Mindy Lahiri from The Mindy Project and Grace and Frankie from Grace and Frankie. Jane Fonda and Lily Tomlin are my idols in fiction and in reality.

Someone or something worth following in social media. 

Kimberly Harrington, @therealkimberlyharrington is a writer I met when we were both working at 72andSunny. She has written two books and shares her life in a beautiful, mind-blowing and real way. Definitely worth a follow.

How Covid-19 changed your life, personally or professionally. 

We have all somewhat adjusted to a hybrid working model, and I think this flexibility helps everyone better care for themselves and the people in their lives. Pre-Covid, I remember talking to a friend and new mom who was trying desperately to figure out how to convince her company to let her work from home on Fridays, and it could not be figured out, so she quit. Nowadays, working from home on Fridays is practically standard in advertising agencies.

One of your favorite creative projects you've ever worked on. 

Last summer we released a bunch of "Junk Sleep" work for Mattress Firm, directed by Steve Ayson. We made great work with an incredibly strong team and had a really good time making it all. I missed in-person shoots in a real way, so finally getting to experience it all again felt awesome.

A recent project you're proud of.

I am launching my second book and first humor book called There are Too Many Milks that I co-wrote with Anne Marie Wonder during Covid times. She also did the 96-pages (sorry, Anne Marie) of very funny and incredible illustrations. My first book was a funny children’s book I created with Rich Greco called This Little Piggy Went to Market in the City. I am in the process of developing three other books and a short film with the incredible director and animator Johnny Kelly.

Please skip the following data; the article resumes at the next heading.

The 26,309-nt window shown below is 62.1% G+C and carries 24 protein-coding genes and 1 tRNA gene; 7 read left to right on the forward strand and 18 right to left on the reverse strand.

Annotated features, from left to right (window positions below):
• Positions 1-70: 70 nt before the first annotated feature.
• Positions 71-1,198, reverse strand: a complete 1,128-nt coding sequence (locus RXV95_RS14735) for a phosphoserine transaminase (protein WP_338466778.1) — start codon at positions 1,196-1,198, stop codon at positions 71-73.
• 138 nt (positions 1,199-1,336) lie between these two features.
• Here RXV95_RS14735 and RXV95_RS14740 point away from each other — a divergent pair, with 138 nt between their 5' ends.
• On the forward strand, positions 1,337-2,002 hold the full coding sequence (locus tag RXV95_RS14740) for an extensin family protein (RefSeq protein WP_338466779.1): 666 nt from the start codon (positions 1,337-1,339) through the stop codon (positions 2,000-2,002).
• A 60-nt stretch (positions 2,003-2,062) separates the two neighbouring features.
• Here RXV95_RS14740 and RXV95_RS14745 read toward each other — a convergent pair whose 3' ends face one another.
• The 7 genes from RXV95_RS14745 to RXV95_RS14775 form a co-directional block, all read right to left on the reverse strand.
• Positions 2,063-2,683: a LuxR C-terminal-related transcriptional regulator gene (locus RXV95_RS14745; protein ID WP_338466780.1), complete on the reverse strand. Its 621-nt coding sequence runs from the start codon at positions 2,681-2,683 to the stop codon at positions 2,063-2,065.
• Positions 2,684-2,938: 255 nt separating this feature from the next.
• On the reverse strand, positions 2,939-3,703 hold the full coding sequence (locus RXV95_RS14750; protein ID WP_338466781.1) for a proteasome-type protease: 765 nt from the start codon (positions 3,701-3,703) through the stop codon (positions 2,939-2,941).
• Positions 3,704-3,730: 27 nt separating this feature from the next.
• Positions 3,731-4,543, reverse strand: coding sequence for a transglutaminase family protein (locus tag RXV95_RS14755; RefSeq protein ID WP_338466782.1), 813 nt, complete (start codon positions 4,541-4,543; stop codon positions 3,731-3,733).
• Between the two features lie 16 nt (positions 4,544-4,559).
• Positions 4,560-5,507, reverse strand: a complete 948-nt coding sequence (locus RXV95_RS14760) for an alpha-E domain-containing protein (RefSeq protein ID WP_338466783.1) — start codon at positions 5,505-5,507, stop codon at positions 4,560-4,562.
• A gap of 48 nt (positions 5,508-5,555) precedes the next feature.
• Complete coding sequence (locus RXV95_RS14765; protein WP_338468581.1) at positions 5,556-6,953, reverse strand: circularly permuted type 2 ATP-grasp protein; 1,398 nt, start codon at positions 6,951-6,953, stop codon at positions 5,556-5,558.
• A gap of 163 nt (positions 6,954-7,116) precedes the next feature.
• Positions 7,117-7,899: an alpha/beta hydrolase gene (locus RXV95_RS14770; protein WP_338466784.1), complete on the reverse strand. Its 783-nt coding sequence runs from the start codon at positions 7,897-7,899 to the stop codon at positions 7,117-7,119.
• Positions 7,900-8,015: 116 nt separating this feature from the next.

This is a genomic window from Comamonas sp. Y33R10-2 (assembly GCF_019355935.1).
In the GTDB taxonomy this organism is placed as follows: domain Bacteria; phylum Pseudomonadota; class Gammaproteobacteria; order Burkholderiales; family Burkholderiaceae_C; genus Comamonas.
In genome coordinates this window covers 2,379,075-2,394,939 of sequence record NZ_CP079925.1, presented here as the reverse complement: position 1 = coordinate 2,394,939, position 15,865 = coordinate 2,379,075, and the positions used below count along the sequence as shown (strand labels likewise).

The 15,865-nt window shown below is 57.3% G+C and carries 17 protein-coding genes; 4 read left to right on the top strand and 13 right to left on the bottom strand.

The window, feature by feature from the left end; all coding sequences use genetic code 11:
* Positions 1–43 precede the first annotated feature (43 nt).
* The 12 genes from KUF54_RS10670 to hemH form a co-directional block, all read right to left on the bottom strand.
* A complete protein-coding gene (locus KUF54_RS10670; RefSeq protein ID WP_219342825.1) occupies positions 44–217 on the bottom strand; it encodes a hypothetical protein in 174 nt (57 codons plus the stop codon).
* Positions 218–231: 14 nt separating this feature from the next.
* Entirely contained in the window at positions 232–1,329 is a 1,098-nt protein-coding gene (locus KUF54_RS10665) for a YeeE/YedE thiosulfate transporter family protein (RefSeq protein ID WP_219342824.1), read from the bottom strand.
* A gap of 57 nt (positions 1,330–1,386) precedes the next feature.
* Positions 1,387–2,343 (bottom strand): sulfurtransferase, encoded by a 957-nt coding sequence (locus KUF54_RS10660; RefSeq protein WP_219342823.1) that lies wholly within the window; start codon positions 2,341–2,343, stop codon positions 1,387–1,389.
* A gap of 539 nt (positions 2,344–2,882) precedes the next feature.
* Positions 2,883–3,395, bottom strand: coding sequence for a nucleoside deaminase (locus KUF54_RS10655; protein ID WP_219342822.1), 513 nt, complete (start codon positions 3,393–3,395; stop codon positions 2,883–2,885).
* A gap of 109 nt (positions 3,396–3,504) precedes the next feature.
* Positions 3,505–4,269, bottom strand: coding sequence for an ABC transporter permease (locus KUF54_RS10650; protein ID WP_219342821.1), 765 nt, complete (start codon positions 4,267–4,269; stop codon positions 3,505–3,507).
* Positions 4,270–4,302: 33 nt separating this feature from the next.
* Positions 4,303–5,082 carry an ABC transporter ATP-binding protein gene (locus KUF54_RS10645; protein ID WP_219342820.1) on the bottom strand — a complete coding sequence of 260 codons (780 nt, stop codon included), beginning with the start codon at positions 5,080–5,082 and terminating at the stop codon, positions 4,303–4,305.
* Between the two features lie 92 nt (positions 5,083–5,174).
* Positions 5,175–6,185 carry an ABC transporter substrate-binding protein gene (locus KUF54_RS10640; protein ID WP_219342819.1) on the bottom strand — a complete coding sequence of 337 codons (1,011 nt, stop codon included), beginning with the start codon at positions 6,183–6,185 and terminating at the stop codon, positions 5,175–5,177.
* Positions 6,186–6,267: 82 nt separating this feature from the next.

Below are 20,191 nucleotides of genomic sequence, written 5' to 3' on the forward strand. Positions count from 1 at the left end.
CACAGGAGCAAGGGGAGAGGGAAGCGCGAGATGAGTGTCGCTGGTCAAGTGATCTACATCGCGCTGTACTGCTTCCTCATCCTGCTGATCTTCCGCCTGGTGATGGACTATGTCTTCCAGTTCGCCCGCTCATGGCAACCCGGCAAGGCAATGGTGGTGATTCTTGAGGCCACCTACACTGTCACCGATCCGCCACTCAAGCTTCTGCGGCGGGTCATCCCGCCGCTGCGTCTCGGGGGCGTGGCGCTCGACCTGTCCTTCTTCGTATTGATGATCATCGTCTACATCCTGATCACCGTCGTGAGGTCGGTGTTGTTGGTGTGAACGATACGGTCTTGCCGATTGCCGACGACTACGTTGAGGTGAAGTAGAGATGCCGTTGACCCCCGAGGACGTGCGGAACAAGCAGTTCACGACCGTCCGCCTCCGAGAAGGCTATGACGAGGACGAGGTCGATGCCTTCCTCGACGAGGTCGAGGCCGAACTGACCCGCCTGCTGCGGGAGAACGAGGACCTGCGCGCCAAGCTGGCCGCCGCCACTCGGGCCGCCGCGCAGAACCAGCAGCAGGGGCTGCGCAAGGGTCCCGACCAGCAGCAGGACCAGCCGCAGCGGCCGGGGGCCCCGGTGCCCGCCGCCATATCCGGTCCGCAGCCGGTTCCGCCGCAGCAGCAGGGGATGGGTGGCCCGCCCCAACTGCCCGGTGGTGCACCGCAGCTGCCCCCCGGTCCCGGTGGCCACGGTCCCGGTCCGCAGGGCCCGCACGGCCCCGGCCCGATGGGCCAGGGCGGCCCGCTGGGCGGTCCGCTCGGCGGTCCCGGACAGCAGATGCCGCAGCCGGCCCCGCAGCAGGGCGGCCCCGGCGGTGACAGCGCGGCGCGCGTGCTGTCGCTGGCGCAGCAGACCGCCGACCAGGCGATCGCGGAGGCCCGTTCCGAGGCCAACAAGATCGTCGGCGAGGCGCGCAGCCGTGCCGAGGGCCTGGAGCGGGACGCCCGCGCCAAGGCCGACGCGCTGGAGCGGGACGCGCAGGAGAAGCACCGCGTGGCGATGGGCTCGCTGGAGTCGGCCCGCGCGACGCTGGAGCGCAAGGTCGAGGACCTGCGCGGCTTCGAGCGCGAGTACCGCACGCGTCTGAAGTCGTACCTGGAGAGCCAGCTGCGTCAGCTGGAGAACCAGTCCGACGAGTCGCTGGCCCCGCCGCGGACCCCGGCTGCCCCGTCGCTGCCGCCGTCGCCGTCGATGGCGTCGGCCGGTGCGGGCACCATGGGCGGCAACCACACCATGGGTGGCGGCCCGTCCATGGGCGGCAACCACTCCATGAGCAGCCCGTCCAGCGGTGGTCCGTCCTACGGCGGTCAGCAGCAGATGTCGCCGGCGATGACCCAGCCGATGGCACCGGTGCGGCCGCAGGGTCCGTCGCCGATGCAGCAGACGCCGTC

Someone else's work that inspired you years ago.

The first spot to really blow my mind was Guinness’s "Surfer." In particular, the moment where the audio feels like it's coming from inside a bar. It's such a small detail, but it just speaks to the vision and craft and storytelling. It gets me every time I watch it.

Someone else's work you admired lately.

My friend and amazing commercial director, Sara Shelton, released a short film in Tribeca called Teddy Bear in June 2022. Not only is it a great film and a great story (that she co-wrote with Jed Cohen), but I am impressed how she willed it into existence against all odds.

Your main strength as a creative person. 

I am persistent, and I am not afraid to fail, so I am not afraid to start. Relentless persistence and keeping your ego in check are the only ways, I have found, to get anything done. 

Your biggest weakness. 

Confidence. I struggle with comparing myself to others and feeling like I am "not as good," as if there is some sort of universal ranking system. I am working on letting go of that wild notion and trying to embrace and celebrate my own "good."

One thing that always makes you happy. 

Cuddling with my kids, Cora (age 6) and Rhett (age three) and watching a movie. Guaranteed endorphin explosion. 

One thing that always makes you sad. 

Almost everything. The downfall of being a sensitive, empathetic person is that you feel everything, hard. It's also the benefit. So I have to be careful with myself and check in often.

What you'd be doing if you weren't in advertising.

Being some sort of writer is the obvious answer, but I'd also love to be a choreographer. I miss dancing, and I think I would love putting performances together.

2 Minutes With is our regular interview series where we chat with creatives about their backgrounds, creative inspirations, work they admire and more. For more about 2 Minutes With, or to be considered for the series, please get in touch.

Jessica MacAulay
Jessica MacAulay is a contributor for Muse by Clio. She's also a recent graduate of the University of Colorado Boulder's College of Media, Communication, and Information.